These eight Father’s Day events across all five boroughs of New York City put a twist on the traditional Dad’s Day festivities, including a lesson in home-brewing, fishing in Flushing, and a 19th century baseball game.
Specially for Dad
Head over to Governors Island this Saturday, June 19, to get the Father’s Day fiesta started a little early at the 4th Annual New York Brewfest. The event is a celebration of craft beer, showcasing samplings from over 100 breweries across the country and the world. Tickets can be purchased at any Heartland Brewery location in the city, or online at nybrewfest.com. General admission is $55, and includes unlimited beer samples and a commemorative 4oz glass.
How to get there: Governors Island is accessible via water taxi from Pier 11 in Lower Manhattan.
Although the event is family-friendly, what screams Father’s Day more than beer and BBQ? Spacecraft, a cool crafty space in Williamsburg, is hosting a Father’s Day Weekend Beer-B-Que where dads can learn the art of home-brewing while sampling the homemade Spacecraft Summer Ale. Burgers and other BBQ dishes will be available for sale. The event will be held on both Saturday, June 20, and Sunday, June 21, from 12-6pm. Tickets are $75 per couple or family.
How to get there: Spacecraft. Take the J/M/Z train to Marcy Ave Station.
Get outdoors for Father’s Day Fishing at Kissena Park in Flushing, Queens. Equipment is provided, but come early because the event is first-come-first-served.
How to get there: Take the 7 train or the LIRR to Flushing. It is a bit of a distance between the train stop and Kissena Park but not unwalkable. However, if you’d like to reserve your energy for the fishing, hop on the bus.
A host of restaurants across all five boroughs affiliated with OpenTable are offering special Father’s Day meals on Sunday, June 20, including steak prix-fixes and “bottomless beer.” Visit OpenTable.com for restaurant listings and reservations.
For the Whole Family
At Bartow-Pell Mansion Museum in the Bronx, partake in some old-school baseball—and we mean old school. On Saturday, from 12-12:30, the museum is staging “Take Me Out to the Ballgame: 1864” a “base ball match” using authentic 1864 rules and replica balls, bats, and uniforms. Afterwards, kids are invited to participate in a game of rounders alongside the players of the New York Mutuals. Adult tickets are $15 and children’s tickets (ages 6-17) are $5, and admission includes free museum tours and entry into a raffle for the game ball.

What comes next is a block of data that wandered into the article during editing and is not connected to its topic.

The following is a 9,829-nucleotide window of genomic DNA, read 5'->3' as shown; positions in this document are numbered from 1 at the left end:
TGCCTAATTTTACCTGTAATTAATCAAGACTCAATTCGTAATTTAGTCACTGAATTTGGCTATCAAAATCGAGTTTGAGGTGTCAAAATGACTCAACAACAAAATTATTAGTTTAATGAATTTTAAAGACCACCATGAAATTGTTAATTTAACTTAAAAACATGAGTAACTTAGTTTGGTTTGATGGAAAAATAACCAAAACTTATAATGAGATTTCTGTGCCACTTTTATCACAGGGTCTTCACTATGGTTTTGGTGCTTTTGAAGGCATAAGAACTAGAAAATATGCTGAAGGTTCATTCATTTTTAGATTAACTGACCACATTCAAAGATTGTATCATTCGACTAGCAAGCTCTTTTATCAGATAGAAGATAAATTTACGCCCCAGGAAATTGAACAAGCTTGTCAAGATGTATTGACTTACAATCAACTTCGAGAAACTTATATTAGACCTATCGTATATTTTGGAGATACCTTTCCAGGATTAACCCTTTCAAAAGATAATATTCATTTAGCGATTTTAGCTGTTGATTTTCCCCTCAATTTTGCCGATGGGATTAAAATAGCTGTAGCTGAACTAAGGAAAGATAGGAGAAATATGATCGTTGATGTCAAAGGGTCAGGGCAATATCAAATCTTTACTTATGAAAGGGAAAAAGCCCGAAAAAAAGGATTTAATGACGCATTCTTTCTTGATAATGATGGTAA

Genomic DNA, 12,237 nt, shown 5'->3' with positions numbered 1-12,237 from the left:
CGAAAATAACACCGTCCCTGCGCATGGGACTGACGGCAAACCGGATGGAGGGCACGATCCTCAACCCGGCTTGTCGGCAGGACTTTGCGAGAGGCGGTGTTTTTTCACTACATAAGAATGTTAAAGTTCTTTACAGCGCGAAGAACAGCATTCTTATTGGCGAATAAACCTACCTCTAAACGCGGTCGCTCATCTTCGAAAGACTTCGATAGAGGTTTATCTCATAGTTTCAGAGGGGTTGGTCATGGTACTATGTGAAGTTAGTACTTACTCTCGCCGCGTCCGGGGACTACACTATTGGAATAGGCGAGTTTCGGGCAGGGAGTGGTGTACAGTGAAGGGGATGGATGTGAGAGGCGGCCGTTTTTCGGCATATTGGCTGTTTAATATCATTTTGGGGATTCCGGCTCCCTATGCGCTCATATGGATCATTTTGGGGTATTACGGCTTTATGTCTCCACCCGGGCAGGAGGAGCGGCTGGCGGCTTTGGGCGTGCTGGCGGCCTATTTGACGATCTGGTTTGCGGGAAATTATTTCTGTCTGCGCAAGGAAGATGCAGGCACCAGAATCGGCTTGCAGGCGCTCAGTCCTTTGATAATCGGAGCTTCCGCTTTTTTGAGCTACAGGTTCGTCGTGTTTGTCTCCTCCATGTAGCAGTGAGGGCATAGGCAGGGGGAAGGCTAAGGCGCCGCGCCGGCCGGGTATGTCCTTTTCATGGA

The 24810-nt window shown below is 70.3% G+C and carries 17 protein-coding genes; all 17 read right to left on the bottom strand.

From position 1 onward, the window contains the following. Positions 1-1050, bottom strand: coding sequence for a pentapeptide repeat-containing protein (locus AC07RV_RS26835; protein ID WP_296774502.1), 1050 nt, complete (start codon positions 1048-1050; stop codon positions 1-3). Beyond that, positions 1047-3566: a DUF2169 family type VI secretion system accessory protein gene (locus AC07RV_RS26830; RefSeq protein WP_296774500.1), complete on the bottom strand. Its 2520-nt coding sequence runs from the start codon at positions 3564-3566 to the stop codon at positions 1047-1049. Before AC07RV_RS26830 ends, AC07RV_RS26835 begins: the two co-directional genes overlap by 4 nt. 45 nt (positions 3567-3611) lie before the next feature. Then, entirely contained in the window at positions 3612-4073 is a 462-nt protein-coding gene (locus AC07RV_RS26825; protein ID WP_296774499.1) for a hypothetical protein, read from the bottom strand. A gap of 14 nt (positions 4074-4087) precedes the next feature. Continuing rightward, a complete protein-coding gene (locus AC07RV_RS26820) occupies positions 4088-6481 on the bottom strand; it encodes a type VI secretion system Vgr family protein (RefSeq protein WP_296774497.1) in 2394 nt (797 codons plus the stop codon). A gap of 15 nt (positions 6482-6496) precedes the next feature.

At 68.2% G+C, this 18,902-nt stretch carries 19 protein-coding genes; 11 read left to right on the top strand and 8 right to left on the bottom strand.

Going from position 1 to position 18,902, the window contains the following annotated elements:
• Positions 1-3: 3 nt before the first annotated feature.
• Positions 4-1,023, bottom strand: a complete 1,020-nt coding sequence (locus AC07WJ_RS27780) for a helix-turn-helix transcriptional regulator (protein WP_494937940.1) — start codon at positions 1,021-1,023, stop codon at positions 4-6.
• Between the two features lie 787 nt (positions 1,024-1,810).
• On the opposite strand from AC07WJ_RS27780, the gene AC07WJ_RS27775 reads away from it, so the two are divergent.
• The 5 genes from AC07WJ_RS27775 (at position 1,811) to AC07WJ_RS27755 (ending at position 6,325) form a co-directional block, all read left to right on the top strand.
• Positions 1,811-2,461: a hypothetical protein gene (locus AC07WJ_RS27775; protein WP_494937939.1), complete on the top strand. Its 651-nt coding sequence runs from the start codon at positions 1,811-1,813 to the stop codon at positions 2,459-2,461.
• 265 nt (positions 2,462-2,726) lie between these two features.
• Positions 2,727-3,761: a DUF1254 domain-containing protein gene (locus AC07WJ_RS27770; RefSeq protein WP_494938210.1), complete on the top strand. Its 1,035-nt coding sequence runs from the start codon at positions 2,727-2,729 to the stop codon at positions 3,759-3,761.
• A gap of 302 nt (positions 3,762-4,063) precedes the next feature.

How to get there: Bartow-Pell Mansion Museum. Take the 6 train to Pelham Bay Park, and transfer to the Westchester Bee-Line Bus, #45. The bus will take you directly from the subway station to the museum.
Or, if you’d prefer to enjoy America’s favorite pastime on a somewhat bigger scale, go root for your favorite borough at the Brooklyn Cyclones and Staten Island Yankees game Sunday at Coney Island. Dads will have the chance to live out their baseball dreams as part of the Father’s Day Catch program in the outfield of KeySpan park. Also, the first 2,500 visitors to arrive at the game will receive a free Cyclones bucket hat.
How to get there: KeySpan Park. Take the D/F/N/Q train to Coney Island – Stillwell Avenue.
The Brooklyn Hip-Hop festival falls on Father’s Day this year, so the event is family themed. Local community organizations like Brooklyn Bodega sponsor live music, arts and crafts, and even a workshop that teaches any young DJs-in-training how to work a turntable. The festival is free, and will be held in DUMBO’s Empire-Fulton Ferry State Park, Sunday, June 20 from 12-8pm.
How to get there: Empire-Fulton Ferry State Park. F train to York Street.
At Clove Lake Park’s Chubby Hubby Silly Fun Run, children can enter their fathers in a “Daddy’s Day Pie Eating Contest,” or have them join in for a potato-sack or three-legged wheelbarrow race. Admission is free.
How to get there: Clove Lake Park. Staten Island Ferry over from Lower Manhattan to Staten Island. From the ferry, take the S62 bus to the park entrance at the intersection of Victory Boulevard and Clove Road.